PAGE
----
The significant distinction between a DUI trial and a DMV hearing is that a trial addresses the issue of whether an accused is guilty or not-guilty in criminal court.  To be found guilty in criminal court the accused must ither plead guilty or no-contest or be found guilty by a jury or judge.  At a DMV hearing, a non-attorney who is hired by the DMV decides whether your driver’s license should be administratively suspended.  This is separate from a potential court conviction triggered suspension. At a jury trial the accused will sit before a panel of 12 impartial jurors who must unanimously agree that you are guilty before you can be convicted of drunk driving charges.  At the DMV administrative hearing a DMV officer will presume you drove in violation of the DUI statutes if there is a prima facia case and the driver must rebut that presumption in order to win the hearing. Therefore, when hiring an attorney to represent you in a DUI case it is important you retain a lawyer who is experienced with BOTH the DMV administrative process and criminal side of the case.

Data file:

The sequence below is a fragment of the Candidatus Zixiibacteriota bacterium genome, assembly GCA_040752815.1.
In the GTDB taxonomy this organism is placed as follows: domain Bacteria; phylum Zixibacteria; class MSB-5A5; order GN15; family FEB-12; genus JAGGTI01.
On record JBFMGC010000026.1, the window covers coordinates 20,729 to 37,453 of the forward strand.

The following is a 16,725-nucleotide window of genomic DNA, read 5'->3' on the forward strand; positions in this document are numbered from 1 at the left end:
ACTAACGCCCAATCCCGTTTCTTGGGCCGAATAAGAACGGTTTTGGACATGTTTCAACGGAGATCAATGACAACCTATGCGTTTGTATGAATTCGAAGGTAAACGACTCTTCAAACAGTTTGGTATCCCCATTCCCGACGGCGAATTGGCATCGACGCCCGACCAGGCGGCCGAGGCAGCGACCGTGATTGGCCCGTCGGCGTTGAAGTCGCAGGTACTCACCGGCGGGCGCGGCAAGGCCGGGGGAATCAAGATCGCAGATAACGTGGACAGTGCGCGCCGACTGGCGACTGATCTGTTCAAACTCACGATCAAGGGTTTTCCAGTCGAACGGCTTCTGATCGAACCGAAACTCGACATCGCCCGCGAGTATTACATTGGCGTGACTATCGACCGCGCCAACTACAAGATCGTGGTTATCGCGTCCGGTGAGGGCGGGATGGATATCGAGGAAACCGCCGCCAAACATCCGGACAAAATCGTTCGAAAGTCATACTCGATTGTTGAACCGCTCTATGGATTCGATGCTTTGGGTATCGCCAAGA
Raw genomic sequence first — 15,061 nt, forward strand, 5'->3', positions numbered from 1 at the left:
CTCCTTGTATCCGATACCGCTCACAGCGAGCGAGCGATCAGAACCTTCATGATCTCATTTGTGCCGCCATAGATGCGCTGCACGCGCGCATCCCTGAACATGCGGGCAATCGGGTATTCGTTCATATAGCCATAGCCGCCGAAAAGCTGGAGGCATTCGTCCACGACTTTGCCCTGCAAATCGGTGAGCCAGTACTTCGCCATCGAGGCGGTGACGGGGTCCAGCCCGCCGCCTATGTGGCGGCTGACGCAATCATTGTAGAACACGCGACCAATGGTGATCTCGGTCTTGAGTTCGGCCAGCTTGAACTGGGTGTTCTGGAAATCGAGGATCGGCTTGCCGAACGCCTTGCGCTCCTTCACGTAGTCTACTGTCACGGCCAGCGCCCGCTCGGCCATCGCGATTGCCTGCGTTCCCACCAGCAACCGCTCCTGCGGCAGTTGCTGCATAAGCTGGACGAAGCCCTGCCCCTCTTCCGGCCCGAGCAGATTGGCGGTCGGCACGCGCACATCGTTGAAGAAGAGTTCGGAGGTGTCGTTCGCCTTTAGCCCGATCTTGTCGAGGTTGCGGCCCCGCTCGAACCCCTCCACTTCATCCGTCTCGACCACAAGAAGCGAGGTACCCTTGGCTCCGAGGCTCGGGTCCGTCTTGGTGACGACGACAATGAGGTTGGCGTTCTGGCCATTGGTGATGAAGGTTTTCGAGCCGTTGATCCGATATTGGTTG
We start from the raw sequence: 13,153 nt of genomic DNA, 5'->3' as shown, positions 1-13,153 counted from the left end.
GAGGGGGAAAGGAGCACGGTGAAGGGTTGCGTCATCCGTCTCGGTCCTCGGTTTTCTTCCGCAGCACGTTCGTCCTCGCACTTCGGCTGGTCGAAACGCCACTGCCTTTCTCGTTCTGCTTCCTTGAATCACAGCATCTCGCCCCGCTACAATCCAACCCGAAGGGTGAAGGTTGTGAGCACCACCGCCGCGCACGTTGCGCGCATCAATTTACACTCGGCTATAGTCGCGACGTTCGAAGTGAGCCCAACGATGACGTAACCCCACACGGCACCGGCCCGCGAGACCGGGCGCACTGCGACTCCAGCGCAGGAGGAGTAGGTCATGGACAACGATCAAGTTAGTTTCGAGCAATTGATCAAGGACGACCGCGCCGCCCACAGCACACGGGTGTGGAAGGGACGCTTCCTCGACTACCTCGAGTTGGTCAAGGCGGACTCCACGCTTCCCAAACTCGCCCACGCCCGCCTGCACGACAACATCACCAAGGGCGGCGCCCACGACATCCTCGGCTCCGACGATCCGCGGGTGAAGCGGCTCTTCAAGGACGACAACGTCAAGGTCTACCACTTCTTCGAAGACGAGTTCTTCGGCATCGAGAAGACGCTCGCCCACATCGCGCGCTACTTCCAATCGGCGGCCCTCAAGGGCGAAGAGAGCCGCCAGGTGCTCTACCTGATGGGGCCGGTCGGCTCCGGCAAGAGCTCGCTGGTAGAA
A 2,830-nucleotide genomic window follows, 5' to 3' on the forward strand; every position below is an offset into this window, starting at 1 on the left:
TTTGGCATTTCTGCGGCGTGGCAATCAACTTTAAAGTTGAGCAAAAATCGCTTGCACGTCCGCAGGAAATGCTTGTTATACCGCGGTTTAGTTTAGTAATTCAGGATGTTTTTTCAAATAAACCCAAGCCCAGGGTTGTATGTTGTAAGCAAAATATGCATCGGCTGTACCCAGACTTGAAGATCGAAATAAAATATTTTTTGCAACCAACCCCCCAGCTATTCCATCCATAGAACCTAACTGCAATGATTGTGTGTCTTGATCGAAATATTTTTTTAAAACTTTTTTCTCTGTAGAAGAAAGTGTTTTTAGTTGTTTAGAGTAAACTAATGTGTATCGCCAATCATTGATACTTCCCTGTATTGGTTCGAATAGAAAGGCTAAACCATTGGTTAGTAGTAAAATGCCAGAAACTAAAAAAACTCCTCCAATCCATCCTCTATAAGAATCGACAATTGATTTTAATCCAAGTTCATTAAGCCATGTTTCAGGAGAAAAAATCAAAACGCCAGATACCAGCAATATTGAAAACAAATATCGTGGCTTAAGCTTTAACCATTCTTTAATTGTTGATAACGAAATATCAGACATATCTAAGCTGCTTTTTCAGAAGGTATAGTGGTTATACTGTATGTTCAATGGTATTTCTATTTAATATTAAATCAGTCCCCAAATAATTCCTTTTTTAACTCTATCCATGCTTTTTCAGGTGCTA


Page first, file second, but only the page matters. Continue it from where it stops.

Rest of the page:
The DMV Hearing Process

The DMV officer is responsible for holding a DMV hearing in California. The main issue in the proceedings is whether to suspend your driver's license after your DUI arrest. The arresting officer will confiscate your driver's license after the arrest and issue you a pink '' notice of suspension''. The ''Notice of suspension'' will serve as your temporary license for 30 days. The notice will also inform you that you have a right to a DMV hearing to challenge the suspension.  By requesting the hearing you are entitled to a “stay” on the suspension.  This means you will be able to drive pending the outcome of the DMV hearing and/or the court case.  If you fail to request an APS hearing within the ten-day window, your driver's license will automatically be suspended after 30 days and you will have waived your right to contest the administrative suspension.

If you end up facing a driver’s license suspension or revocation, you may qualify for a restricted license once you meet the following:

  • Pay a $125 reinstatement fee
  • In some cases, install an ignition interlock device in your car
  • Submit an SR-22 insurance form
  • Enroll in California DUI school